The studio’s new production pipeline meant that production designer Pierre-Olivier Vincent and other story artists had free rein while creating the spectacularly detailed environments of The Hidden World. “We were able to dream big and actually put it on screen without a lot of compromise,” DeBlois notes. “Whereas traditionally, we would have to pull it back and say ‘Okay, that sounds very elaborate and nice, but physically we could never deliver those images on time, because they’re just too complex and too data-heavy.’ So, for the first time, we were able to talk about a very detailed and elaborate concept like the Hidden World, and realize it with no compromise. That was a pretty amazing experience for everyone involved.”
To bring The Hidden World to life, the filmmakers wanted to create a world unto itself. “If these dragons were going to disappear from our world, we didn’t want them to feel like they were banished to some sort of somber underworld,” says DeBlois. “It had to be magical and foreign but still retaining ideas of what we know of the biology and geology of our world.”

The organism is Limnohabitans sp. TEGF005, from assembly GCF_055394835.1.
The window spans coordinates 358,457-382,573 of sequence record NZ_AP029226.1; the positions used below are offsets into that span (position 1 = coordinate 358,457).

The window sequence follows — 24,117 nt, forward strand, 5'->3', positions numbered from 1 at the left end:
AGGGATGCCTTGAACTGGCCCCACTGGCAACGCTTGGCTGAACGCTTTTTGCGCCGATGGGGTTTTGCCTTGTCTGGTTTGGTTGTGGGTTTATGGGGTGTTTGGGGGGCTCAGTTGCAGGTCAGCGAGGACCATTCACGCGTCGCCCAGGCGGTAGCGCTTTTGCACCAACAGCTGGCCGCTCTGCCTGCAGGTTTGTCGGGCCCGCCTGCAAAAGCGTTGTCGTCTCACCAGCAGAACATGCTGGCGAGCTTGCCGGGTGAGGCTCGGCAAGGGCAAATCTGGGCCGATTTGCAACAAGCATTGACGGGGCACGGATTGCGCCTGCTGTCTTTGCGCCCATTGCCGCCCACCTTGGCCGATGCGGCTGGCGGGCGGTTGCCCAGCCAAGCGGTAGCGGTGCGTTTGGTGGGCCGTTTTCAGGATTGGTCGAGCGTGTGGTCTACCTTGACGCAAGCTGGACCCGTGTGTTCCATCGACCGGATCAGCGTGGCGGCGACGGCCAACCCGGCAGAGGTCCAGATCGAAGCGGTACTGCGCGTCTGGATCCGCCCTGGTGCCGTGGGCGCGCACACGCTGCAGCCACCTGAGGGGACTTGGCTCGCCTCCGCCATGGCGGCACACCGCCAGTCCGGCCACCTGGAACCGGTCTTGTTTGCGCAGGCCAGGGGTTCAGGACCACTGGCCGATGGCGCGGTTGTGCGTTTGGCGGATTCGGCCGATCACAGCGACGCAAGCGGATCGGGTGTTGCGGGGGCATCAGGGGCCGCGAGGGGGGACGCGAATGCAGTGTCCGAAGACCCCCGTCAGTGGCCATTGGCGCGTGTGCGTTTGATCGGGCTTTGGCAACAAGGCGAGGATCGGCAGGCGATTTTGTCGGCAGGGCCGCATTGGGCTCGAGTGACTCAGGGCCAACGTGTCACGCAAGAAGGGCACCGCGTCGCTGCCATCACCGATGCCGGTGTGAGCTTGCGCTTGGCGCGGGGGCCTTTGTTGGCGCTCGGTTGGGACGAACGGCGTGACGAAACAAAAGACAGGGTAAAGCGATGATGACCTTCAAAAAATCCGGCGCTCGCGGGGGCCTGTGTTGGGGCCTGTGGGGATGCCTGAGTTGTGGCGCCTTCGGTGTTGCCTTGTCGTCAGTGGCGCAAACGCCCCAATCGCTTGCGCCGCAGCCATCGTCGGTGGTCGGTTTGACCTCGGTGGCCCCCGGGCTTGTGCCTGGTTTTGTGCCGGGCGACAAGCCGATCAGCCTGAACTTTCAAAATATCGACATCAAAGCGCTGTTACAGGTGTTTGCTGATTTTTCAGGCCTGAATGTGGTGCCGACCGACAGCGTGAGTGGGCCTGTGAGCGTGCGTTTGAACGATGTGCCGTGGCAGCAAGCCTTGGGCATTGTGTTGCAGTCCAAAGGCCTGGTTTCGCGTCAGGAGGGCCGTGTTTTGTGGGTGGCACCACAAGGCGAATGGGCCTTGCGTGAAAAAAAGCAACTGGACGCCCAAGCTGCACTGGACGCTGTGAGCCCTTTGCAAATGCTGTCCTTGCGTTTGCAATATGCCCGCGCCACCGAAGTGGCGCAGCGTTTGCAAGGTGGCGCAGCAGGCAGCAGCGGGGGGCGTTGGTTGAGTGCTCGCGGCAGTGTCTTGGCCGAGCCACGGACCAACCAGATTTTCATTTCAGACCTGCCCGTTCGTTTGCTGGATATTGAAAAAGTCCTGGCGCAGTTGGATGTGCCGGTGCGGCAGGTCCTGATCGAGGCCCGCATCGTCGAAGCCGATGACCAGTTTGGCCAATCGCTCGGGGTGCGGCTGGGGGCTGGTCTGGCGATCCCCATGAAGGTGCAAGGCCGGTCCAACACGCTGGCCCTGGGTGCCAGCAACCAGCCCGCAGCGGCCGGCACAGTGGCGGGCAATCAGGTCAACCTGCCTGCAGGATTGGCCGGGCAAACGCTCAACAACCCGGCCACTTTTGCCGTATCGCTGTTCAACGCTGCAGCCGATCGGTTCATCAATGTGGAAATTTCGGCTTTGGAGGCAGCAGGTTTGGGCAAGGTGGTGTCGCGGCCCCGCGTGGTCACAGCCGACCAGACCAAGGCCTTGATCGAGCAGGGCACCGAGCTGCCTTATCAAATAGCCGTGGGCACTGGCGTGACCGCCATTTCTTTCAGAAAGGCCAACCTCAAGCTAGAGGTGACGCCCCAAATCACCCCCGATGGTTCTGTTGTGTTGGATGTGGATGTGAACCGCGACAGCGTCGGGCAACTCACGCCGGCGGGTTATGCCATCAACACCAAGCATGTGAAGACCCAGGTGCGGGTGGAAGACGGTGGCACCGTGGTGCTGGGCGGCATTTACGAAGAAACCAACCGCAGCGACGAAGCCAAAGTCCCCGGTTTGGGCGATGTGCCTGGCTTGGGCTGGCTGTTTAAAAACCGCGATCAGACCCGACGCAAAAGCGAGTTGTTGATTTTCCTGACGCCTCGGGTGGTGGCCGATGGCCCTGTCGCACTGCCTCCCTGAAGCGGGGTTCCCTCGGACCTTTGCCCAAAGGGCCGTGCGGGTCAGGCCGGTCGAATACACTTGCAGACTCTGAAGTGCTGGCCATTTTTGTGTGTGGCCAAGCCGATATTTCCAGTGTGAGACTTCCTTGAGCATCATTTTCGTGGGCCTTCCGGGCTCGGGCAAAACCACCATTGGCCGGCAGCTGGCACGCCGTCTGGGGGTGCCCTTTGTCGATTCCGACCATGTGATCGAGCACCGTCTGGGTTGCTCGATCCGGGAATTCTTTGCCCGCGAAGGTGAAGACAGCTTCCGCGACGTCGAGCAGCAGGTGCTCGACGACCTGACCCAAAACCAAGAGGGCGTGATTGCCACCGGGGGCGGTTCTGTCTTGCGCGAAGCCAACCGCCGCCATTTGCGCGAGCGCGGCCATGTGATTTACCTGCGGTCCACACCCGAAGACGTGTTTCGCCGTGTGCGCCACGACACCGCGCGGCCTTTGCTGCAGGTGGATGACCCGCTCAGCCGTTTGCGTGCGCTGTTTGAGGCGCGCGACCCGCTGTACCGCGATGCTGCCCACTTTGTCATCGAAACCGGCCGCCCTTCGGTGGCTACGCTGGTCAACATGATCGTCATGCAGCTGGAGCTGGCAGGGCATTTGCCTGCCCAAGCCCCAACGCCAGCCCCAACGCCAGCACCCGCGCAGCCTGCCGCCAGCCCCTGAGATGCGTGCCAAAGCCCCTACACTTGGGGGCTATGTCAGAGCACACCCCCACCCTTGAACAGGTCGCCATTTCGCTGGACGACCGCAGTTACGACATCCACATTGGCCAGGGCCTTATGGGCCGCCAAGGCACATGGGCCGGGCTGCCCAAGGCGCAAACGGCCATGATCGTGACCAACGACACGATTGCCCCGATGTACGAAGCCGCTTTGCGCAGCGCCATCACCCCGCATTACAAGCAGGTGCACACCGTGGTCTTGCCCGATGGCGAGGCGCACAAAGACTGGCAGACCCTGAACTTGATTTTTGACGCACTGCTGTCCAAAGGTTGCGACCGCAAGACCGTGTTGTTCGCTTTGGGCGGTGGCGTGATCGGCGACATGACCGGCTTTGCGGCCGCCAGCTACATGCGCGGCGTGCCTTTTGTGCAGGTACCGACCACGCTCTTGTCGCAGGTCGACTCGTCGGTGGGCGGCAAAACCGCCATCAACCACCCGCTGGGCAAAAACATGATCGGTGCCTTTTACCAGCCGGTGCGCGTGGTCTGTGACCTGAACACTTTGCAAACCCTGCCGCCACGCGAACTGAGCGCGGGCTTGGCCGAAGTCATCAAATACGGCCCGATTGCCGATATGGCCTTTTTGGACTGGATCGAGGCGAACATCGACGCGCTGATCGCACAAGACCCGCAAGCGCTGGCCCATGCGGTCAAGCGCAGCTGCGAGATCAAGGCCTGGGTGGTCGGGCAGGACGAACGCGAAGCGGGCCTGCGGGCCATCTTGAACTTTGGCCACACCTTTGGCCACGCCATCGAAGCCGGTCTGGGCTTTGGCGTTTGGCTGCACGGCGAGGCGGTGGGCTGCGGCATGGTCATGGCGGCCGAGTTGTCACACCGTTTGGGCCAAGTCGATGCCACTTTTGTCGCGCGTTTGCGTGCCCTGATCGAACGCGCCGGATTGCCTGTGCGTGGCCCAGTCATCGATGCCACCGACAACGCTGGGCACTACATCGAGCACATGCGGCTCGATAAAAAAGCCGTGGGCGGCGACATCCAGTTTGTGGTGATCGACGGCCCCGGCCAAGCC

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A Decade of Dragons
Reflecting back on the decade he has spent with the How To Train Your Dragon franchise, DeBlois readily admits that in the beginning the goal was “really just to make a movie that worked.” Alongside Lilo & Stitch collaborator Chris Sanders, DeBlois had 15 months to overhaul and deliver a film that had already been in pre-production and production for two-and-a-half years. Following the success of the first film, the studio asked for ideas for a sequel. “But I tend to be a little allergic to sequels if they lack a purpose,” he notes, “so I really thought about it and realized that, well, we do have things in the storyline that are not really explained.”